The couple’s visit also announces, in a subtle, typica lly Japanese way, a new assertiveness on the part of Japan, out of Washington’s foreign policy shadows. Already we have joint naval exercises. Now, Indo-Japanese cooperation will impact maritime strategies in the Indian Ocean, the South China Sea and the Pacific. The royal visit formally registers a paradigm shift, with a billion Sakuras blossoming for India.

(The writer is a Rajya Sabha MP and former member of the India-Japan Eminent Persons Group.)

2. My Gujarati column on Japanese Emperor's visit in the largest circulated Gujarati daily- Sandesh, Ahmedabad. Today 30th Nov 2013. Page 6

3. My Hindi column on Japanese Emperor's visit in the largest circulated Hindi daily- Amar Ujala ( 12 state editions) 11,0000 copies. Today, 30th Nov 2013 Page 12

Saturday, November 16, 2013

Amazing planet of Shiva- where bliss and divinity reign supreme-My new photo stream on Kailas Manasarovar

My new photo stream on Kailas Manasarovar

Like King Bharat, Sachin led a life of Chakravartin and renounced the empire too

Like King Bharat, Sachin led a life of Chakravartin and renounced the empire too
Here is link of my article published in today’s Sandesh Gujarati 

and also in Hindi Punjab Kesari, Delhi (attached).

Sunday, November 10, 2013

Mother Courage

Mother Courage- a tribute to Smt Rajrani
“I am deeply saddened to learn about the passing away of your
mother, Smt. Raj Rani.

“Smt. Raj Rani was known for her dedication to the noble cause of
education of the poor. she was a role model for others and will be
remembered for her patronage of children from poor tribal families of
Assam.” Thus said President of India Shri Pranab Mukherji in a condolence message  sent to Shri Traun Vijay, son of Smt Rajrani.
She was a Mother Courage who faced tremendous odds in her life and dedicated herself for the education and the upliftment of the poor tribal childfdren of Uttarakhand , Ladakh, Rajasthan and the eight states of  the North East. 

Smr Rajrani never yielded to the difficulties and the challenges , in fact she invited newer challenges to defeat them.

नमस्कार मा़. भय्याजी से शोकसमाचार प्राप्त हुआ मेरी हार्दिक संवेदनाएँ दिवंगत जीव की सद्गति तथा सभी को धैर्य प्राप्ति के लिये प्रार्थना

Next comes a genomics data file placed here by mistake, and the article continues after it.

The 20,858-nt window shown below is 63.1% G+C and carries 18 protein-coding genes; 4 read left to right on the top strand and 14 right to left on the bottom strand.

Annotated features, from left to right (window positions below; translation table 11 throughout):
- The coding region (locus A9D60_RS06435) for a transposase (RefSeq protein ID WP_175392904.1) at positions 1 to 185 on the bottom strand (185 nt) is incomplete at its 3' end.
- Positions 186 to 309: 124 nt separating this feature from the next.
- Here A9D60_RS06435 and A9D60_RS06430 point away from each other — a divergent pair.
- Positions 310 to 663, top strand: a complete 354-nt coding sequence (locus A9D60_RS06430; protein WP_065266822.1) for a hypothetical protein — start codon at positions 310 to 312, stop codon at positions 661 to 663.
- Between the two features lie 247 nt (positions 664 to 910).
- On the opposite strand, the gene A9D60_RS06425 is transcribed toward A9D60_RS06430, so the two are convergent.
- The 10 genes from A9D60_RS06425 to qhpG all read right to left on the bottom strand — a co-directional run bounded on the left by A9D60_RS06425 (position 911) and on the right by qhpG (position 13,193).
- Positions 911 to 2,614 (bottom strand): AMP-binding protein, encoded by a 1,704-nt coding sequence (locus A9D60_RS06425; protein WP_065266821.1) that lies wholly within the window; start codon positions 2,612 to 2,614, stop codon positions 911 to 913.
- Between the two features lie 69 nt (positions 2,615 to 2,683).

-------------- मोहन भागवत

param pujyasarsanghchalak, RSS

Dear Tarun ji,

Please accept our heartfelt condolences on the loss of your dear mother. Our prayers are with you at this sad time. May her soul rest in peace.  

Warm regards,
Nirupama Rao , (Ambassador of India to the USA) and Sudhakar Rao

Friday, November 8, 2013

A Prince disregarded in his homeland, gets a royal welcome in an Indian democratic state-Charles didn't show remorse for the British atrocities, we overdid the welcome

7th Nov 2013- Dehradun- Welcome we must, but with Prince charles we overdid it-said Member of Parliament from Uttarakhand Tarun Vijay. The way Chakrata Road was blocked for almost an hour, near IMA which is the main artery connecting city with other states, and thousands of citizens were put in great inconvenience is reminder of the old colonial days, Tarun Vijay said. He said that Prince Charles is a guest from no ordinary country-he  represents a regime that subjugated our nation through deceit and cunningness, killed three million Indians in a man made famine in Bengal, made the people of Himalayan region, including ours to unspeakable torture,violated all norms of law and decency while looting our wealth to enrich British empire. If the visiting Prince had any sensitivity towards us, he would have expressed regrets for all those atrocities. But we overdid even while welcoming him, and in a disaster affected  state, grand and gala parties in his honor smacked of a slave mentality. 

Prince Charles was taken to only those places which were built during the colonial period, not a single place was he taken which would have shown him post-independence development. Uttarakhand govt pusillanimously presented him a picture of King George the Vth , of the occasion when he had visited Mussourie, as if that was an honorable event for Indians!!

The British should have returned us our wealth of books anfd manuscripts they had taken away to london illegally and unlawfully, Tarun Vijay said.

As a public representative of this great state of warriors and freedom fighters, I feel anguished and pained at this brazen display of unwarranted enthusiasm for a British Prince which caused a lot of inconvenience to local citizens too.

Justifiably so, the BJP distanced itself from the lavish dinner hosted in honor of the visiting Prince, who himself stands isolated and discarded in his home country. Even the queen doesn't trust him to make him the next King!!